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starts to take a video without actually seeing what creature he is filming. After few minutes it is too dark to see anything and we take shelter in our tent. We scan the clips taken and cannot believe our eyes! Khalil had managed to film three probably female markhor moving from their hideout in a little cave over the ledges of the cliff towards the bushes. In the dark we still hear some stones rolling from the cliff where the markhor browse. The other day we found another group of markhor at a different location, this time at dawn, and again on the video we can identify a female with two kids and a young male! By identifying these tiny groups we know, we have made a first step in our attempt to create a community-based conservancy for markhor! Hakim is even more excited and obviously proud. He takes his “keklik” into the pocket of his jacket and we march back over the mountains to the village. Over the next weeks and months he will talk to other villagers, our team will come back, search more thoroughly in the wider area, talk to other hunters and assist them to protect the markhor and the urial for their own interest, in the hope that their children and grandchildren will see not only the bleached skulls at the graveyard, but see herds of both species in the mountains just behind their villages. The project Bisbee’s Fish & Wildlife Conservation Fund generously supports in cooperation with the Greater Los Angeles Zoo Association (GLAZA) contributes to this and will hopefully lead to the recovery of markhor in so far unprotected range areas where the species is close to extinction. Hakim and other traditional hunters will use this support to form their own organization, identify the area where markhor can live and will request the Forest Agency to get this area assigned as their conservancy. Bisbee’s will also help them with the procurement of essential equipment to survey markhor and urial and to find poachers and stop them before they can cause harm. Hopefully in a few years markhor numbers will be large enough to host hunting tourists and Hakim’s village will be able to build a water pipeline from the spring. The recent IUCN Red List assessed the status of markhor as “Near Threatened”. This is a substantial improvement of population numbers. The species does not any longer meet the criteria for any of the Red List categories applied to species that are threatened by extinction. However, it is still close to this and the markhor depends on protection by local people that refrain from illegal hunting and stop poachers from outside, motivated by the benefits they can earn from regulated and legal trophy hunting. The Bisbee’s and GLAZA project will help to create new such community based areas and thus help that the markhor does not again becomes threatened but further recovers in numbers and distribution range. The urial sheep, the entire ecosystem and the local communities will all benefit from this effort and possibly even the leopard will find its way back to these mountains in southern Tajikistan. 14 BISBEE’S CONSERVATION JOURNAL Q1/Q2 • 2016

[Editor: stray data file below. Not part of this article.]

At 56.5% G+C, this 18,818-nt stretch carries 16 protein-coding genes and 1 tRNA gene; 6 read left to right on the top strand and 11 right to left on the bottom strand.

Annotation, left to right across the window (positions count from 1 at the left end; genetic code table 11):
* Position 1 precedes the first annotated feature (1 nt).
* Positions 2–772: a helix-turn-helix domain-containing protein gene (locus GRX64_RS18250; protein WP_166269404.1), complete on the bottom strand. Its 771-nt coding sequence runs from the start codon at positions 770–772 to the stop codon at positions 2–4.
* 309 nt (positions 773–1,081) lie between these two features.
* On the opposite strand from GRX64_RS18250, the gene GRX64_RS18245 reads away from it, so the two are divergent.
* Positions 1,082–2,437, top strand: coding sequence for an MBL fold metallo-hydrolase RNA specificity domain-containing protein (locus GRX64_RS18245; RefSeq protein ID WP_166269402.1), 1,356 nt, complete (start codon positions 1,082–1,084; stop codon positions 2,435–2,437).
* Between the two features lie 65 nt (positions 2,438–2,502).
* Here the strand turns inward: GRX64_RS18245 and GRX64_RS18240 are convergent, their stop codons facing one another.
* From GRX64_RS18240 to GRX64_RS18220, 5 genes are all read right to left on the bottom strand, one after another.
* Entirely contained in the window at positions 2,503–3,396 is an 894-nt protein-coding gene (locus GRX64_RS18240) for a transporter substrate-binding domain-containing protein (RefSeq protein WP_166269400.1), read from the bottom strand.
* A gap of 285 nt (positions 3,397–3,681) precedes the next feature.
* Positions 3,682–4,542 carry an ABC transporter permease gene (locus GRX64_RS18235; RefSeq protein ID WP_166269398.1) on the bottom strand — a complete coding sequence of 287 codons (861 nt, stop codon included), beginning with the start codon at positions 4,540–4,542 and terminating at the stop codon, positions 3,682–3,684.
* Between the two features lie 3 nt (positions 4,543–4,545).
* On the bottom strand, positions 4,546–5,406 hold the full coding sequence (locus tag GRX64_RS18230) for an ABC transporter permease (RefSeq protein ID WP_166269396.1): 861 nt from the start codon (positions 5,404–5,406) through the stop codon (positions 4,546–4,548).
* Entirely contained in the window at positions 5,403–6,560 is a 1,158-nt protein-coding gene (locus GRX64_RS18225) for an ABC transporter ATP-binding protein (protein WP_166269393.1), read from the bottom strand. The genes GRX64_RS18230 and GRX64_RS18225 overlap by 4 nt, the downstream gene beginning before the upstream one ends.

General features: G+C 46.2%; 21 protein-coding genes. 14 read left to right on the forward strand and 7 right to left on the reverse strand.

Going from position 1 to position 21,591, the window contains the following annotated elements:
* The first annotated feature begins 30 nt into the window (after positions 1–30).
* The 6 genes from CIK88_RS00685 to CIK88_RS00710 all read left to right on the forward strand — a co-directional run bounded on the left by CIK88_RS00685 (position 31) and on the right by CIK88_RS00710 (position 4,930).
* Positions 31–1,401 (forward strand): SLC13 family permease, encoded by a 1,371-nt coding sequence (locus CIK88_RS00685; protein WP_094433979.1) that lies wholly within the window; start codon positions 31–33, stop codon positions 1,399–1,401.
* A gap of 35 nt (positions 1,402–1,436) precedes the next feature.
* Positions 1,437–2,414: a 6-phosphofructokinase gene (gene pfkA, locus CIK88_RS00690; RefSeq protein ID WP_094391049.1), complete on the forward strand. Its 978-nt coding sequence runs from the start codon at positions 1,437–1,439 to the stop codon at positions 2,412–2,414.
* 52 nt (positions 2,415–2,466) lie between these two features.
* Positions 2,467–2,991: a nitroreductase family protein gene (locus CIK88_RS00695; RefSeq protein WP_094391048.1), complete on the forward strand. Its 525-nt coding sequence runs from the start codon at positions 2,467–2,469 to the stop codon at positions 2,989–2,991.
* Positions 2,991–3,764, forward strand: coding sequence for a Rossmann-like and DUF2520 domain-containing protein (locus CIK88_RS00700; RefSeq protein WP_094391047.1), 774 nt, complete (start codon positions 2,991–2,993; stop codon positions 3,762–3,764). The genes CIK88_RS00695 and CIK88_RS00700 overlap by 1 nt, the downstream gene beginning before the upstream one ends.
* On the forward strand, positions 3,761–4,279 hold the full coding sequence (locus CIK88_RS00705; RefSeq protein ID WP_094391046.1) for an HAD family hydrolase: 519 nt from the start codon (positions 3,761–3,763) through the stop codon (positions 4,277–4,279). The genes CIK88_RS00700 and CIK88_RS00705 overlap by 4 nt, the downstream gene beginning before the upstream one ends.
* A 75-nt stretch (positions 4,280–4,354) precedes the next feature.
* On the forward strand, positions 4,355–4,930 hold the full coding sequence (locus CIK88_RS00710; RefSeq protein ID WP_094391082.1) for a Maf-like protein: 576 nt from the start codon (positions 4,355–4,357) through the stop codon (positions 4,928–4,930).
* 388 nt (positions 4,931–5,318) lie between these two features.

BCJ_Q1/2_2016
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